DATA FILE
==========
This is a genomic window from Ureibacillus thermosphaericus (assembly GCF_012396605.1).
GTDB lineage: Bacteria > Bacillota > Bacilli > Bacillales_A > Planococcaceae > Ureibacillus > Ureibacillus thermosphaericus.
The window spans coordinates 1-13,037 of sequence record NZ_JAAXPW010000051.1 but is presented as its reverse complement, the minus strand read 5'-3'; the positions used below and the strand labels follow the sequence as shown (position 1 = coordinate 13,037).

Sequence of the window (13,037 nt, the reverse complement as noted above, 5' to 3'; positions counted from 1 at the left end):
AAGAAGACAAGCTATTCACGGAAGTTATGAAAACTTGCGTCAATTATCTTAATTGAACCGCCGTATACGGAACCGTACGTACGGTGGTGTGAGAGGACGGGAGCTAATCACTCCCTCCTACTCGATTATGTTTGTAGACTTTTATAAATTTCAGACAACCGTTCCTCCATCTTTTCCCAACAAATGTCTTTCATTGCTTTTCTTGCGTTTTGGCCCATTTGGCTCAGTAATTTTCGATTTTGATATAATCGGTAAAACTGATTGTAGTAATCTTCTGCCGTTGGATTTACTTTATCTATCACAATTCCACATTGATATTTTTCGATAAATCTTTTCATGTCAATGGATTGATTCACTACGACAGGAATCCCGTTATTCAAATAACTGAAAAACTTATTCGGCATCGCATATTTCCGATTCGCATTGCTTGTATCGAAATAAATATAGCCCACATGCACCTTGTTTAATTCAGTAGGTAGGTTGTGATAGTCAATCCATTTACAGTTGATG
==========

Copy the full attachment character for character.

This is a genomic window from Ureibacillus thermosphaericus (assembly GCF_012396605.1).
GTDB lineage: Bacteria > Bacillota > Bacilli > Bacillales_A > Planococcaceae > Ureibacillus > Ureibacillus thermosphaericus.
The window spans coordinates 1-13,037 of sequence record NZ_JAAXPW010000051.1 but is presented as its reverse complement, the minus strand read 5'-3'; the positions used below and the strand labels follow the sequence as shown (position 1 = coordinate 13,037).

Sequence of the window (13,037 nt, the reverse complement as noted above, 5' to 3'; positions counted from 1 at the left end):
AAGAAGACAAGCTATTCACGGAAGTTATGAAAACTTGCGTCAATTATCTTAATTGAACCGCCGTATACGGAACCGTACGTACGGTGGTGTGAGAGGACGGGAGCTAATCACTCCCTCCTACTCGATTATGTTTGTAGACTTTTATAAATTTCAGACAACCGTTCCTCCATCTTTTCCCAACAAATGTCTTTCATTGCTTTTCTTGCGTTTTGGCCCATTTGGCTCAGTAATTTTCGATTTTGATATAATCGGTAAAACTGATTGTAGTAATCTTCTGCCGTTGGATTTACTTTATCTATCACAATTCCACATTGATATTTTTCGATAAATCTTTTCATGTCAATGGATTGATTCACTACGACAGGAATCCCGTTATTCAAATAACTGAAAAACTTATTCGGCATCGCATATTTCCGATTCGCATTGCTTGTATCGAAATAAATATAGCCCACATGCACCTTGTTTAATTCAGTAGGTAGGTTGTGATAGTCAATCCATTTACAGTTGATG